3) If a patron is inquiring about our selection of eBooks, I believe it would be appropriate to let them know that certain publishers don’t sell to libraries. We can mention that these publishers will continue to do so unless they actually receive public feedback. Educate the patrons on the situation.

    I think the publishers are overestimating the “friction” between checkouts and it’s correlation with waiting for materials and purchasing books as a result. For instance, if it’s a popular title, most patrons who put a holds on a material typically don’t rush to purchase them anyways. If a patron sees 32 holds on an eBook, it’s probably just as discouraging as a hard copy with same number. If they want it now, they’ll just buy it, if not, they’ll wait.

  • 1. A patron called our branch and didn’t know how to check out a book on the OverDrive website. She explained that she was not good with computers, and had just started using her eReader. I just went onto the website and guided her through the process step-by-step.

    2. My favorite resource for keeping up with ebooks, if I wanted to search for ebook news is.. Google.

    3. The diminishing eBook availability to public libraries is a sad issue. We should encourage people to occupy the parking lots of the offending publishers with a picket line and a sweet BBQ.. or just do what other libraries are doing and make people aware and encourage them to express their opinion in a formal manner.

    Oscar Delgado
    East Branch / Biblioteca

  • Kathryn Azevedo, EB
    #2

    1: A common complaint is not being able to “return” ebooks early, if the customer does NOT select 7 or 14 days as a checkout period rather than the default 21 day period. This limits their ability to checkout more titles.

    2: A great resource for keeping up with ebooks is the eReader Resource page from the Internet public library (IPL):
    http://www.ipl.org/div/ereader/

    3: Customers need to complain directly to publishers and libraries.
    The more people complain, the more likely to be heard.

  • Tina Drew - PA/VL/KL says:

    1. The main complaint I get is the difficulty with downloading ebooks. I walk them through the help pages online, but if this doesn’t help I refer them to the help contact or have them email sjplebooksupport.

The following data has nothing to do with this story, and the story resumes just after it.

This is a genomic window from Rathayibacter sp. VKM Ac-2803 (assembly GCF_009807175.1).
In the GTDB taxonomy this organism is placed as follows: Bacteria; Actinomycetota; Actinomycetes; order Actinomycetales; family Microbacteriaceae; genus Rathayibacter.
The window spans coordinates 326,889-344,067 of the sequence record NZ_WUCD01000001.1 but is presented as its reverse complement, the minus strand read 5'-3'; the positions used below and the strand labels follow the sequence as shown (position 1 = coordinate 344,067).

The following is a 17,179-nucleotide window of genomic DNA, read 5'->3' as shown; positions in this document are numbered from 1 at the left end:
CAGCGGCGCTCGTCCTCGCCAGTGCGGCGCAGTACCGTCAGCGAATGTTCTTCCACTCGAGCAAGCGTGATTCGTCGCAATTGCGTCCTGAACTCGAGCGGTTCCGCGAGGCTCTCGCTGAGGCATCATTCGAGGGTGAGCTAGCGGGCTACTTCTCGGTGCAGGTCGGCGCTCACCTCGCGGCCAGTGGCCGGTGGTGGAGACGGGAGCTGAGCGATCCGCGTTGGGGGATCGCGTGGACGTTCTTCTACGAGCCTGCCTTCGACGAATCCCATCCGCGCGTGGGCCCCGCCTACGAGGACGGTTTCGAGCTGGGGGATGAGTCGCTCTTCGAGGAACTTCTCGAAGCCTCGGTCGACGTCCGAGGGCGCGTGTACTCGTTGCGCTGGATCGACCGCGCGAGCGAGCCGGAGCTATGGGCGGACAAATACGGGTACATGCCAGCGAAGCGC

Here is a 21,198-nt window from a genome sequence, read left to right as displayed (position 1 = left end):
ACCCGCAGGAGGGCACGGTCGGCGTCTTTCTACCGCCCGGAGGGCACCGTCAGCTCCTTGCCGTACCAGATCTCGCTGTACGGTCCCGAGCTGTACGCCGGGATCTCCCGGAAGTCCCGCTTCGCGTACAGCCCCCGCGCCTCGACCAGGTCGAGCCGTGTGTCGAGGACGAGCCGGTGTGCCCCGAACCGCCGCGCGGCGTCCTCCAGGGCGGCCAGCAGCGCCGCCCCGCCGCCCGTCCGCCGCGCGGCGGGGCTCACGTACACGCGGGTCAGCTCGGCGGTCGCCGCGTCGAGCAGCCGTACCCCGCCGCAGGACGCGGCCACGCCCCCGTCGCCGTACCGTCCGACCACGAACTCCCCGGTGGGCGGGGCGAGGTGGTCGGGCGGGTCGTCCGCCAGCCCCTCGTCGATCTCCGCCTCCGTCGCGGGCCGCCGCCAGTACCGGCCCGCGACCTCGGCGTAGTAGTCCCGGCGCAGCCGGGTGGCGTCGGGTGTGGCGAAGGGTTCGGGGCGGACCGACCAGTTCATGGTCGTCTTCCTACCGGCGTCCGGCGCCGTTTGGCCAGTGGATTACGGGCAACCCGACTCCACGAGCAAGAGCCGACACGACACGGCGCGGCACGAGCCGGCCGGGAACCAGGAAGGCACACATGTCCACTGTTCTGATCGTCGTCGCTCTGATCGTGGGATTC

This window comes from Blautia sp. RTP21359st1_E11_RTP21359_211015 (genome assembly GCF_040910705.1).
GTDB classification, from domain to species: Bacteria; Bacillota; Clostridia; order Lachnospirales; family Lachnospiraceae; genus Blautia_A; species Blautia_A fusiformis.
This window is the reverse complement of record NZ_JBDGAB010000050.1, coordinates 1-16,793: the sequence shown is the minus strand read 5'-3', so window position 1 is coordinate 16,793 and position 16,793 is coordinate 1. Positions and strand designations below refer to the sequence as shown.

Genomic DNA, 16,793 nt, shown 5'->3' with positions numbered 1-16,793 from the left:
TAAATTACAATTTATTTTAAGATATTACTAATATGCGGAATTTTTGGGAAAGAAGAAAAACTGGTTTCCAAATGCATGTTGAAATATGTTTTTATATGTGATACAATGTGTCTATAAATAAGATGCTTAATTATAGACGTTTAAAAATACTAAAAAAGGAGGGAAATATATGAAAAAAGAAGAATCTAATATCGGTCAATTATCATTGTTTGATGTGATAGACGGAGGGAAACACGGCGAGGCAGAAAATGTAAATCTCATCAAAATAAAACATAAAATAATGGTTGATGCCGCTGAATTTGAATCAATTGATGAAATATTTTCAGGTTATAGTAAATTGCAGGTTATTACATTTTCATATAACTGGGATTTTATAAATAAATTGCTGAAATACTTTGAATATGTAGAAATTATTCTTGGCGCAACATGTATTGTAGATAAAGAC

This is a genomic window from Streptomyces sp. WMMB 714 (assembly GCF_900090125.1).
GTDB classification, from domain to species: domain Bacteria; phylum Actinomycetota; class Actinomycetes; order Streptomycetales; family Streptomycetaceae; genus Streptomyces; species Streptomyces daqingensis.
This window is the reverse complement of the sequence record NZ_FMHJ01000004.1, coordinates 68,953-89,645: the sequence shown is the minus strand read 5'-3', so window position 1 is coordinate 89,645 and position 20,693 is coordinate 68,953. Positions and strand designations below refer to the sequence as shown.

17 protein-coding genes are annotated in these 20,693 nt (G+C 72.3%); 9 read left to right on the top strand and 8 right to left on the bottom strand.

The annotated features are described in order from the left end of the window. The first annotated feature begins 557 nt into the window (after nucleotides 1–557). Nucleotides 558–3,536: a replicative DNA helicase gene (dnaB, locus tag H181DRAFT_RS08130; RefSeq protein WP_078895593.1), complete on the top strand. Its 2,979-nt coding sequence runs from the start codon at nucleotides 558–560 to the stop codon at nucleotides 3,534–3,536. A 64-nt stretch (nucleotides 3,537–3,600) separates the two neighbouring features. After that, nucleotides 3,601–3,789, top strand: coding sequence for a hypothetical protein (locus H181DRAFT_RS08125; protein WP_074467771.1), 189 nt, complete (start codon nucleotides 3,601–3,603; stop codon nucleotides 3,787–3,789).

2. I try to read about ebook issues in professional journals (PW/LJ). I don’t read about them online unless I see something in the online news.

    3. I hope libraries will continue talking with publishers and vendors about ebook availability. It’s good to encourage the end users to make their feelings known to publishers.

  • Peter Nguyen, Evergreen/Berryessa says:

    1. A complaint that I had regarding ebooks is not being able to view the book that they had downloaded. My resoluation to the problem was to see if they have the proper software installed in their reader. For example, an iPad user had to download Bluefire Reader before they can view eBooks.

    2.

    Good EReader
    http://goodereader.com/

    CNET
    http://reviews.cnet.com/2733-3508_7-524-1.html?tag=leftnav

    3. Raise public awareness about this problem and encourage users to write to publishers.

  • John EN / AB says:

    1. Some customers were unclear about downloading with Kindles; there are instructional PDFs available from various websites.
    2. gu.com/books/ebooks
    3. Promote noncommercial ebook sites, e.g. gutenberg.org and onlinebooks.library.upenn.edu.

  • Barbara Arango BB/EV says:

    1 I don’t recieve to many complaints. I usually get people who just recently own one, and are confused on how to use the device.
    2 I’m not one to keep up with eBooks. However, I do use Google Books a lot to find and overview a book that I would like to own. It’s thru these SJPL excercises that I learn about the latest on eReaders.
    3 Definitly alerting the public about the issue. Eveyone has made great points! Let’s raise awareness.

  • Pilar Sanchez says:

    1. I am an aide at BLA and I would be lying if I said that I’ve helped a customer with a complaint about eBooks, it’s something that is barely starting to catch peoples interest, so there for it hasn’t been my experience to be helpful in that area.

    2. I personally am not a big fan of eBooks. It takes away the experience of holding an actual book, the feel, the texture, the smell, the intimacy. You don’t talk to anyone when you use eBooks, you just click and purchase and isolate, it robs us from the experience of interaction with others. I rather go to a book store or a library and actually interact with someone other than myself. it’s a lack of culture.